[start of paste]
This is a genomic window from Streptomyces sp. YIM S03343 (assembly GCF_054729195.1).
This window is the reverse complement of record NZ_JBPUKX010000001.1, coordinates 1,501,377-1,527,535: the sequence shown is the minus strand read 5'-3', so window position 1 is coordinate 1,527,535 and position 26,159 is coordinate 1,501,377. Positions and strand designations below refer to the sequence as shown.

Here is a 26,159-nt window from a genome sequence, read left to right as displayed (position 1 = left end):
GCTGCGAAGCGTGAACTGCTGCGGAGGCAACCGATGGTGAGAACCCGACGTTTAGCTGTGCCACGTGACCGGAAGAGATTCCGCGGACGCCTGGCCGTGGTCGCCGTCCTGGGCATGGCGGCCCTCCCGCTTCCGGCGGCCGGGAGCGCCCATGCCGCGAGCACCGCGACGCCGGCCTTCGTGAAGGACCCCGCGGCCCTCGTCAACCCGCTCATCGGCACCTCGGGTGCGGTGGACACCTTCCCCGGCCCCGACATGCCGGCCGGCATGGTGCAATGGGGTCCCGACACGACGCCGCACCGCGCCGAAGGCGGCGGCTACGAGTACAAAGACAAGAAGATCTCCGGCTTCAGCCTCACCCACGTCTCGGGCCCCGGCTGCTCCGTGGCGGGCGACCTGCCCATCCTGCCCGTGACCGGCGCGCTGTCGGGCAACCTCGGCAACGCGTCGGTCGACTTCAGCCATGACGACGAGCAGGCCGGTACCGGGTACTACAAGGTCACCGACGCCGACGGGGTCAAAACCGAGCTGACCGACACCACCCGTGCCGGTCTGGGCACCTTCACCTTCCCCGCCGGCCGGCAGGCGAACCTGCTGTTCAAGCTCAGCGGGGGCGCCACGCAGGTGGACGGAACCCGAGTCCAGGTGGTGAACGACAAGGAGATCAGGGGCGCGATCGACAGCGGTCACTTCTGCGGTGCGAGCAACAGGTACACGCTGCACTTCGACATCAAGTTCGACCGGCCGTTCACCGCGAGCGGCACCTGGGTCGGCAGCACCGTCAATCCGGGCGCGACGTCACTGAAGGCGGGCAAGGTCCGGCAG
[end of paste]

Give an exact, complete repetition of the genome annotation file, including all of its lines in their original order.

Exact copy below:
This is a genomic window from Streptomyces sp. YIM S03343 (assembly GCF_054729195.1).
This window is the reverse complement of record NZ_JBPUKX010000001.1, coordinates 1,501,377-1,527,535: the sequence shown is the minus strand read 5'-3', so window position 1 is coordinate 1,527,535 and position 26,159 is coordinate 1,501,377. Positions and strand designations below refer to the sequence as shown.

Here is a 26,159-nt window from a genome sequence, read left to right as displayed (position 1 = left end):
GCTGCGAAGCGTGAACTGCTGCGGAGGCAACCGATGGTGAGAACCCGACGTTTAGCTGTGCCACGTGACCGGAAGAGATTCCGCGGACGCCTGGCCGTGGTCGCCGTCCTGGGCATGGCGGCCCTCCCGCTTCCGGCGGCCGGGAGCGCCCATGCCGCGAGCACCGCGACGCCGGCCTTCGTGAAGGACCCCGCGGCCCTCGTCAACCCGCTCATCGGCACCTCGGGTGCGGTGGACACCTTCCCCGGCCCCGACATGCCGGCCGGCATGGTGCAATGGGGTCCCGACACGACGCCGCACCGCGCCGAAGGCGGCGGCTACGAGTACAAAGACAAGAAGATCTCCGGCTTCAGCCTCACCCACGTCTCGGGCCCCGGCTGCTCCGTGGCGGGCGACCTGCCCATCCTGCCCGTGACCGGCGCGCTGTCGGGCAACCTCGGCAACGCGTCGGTCGACTTCAGCCATGACGACGAGCAGGCCGGTACCGGGTACTACAAGGTCACCGACGCCGACGGGGTCAAAACCGAGCTGACCGACACCACCCGTGCCGGTCTGGGCACCTTCACCTTCCCCGCCGGCCGGCAGGCGAACCTGCTGTTCAAGCTCAGCGGGGGCGCCACGCAGGTGGACGGAACCCGAGTCCAGGTGGTGAACGACAAGGAGATCAGGGGCGCGATCGACAGCGGTCACTTCTGCGGTGCGAGCAACAGGTACACGCTGCACTTCGACATCAAGTTCGACCGGCCGTTCACCGCGAGCGGCACCTGGGTCGGCAGCACCGTCAATCCGGGCGCGACGTCACTGAAGGCGGGCAAGGTCCGGCAG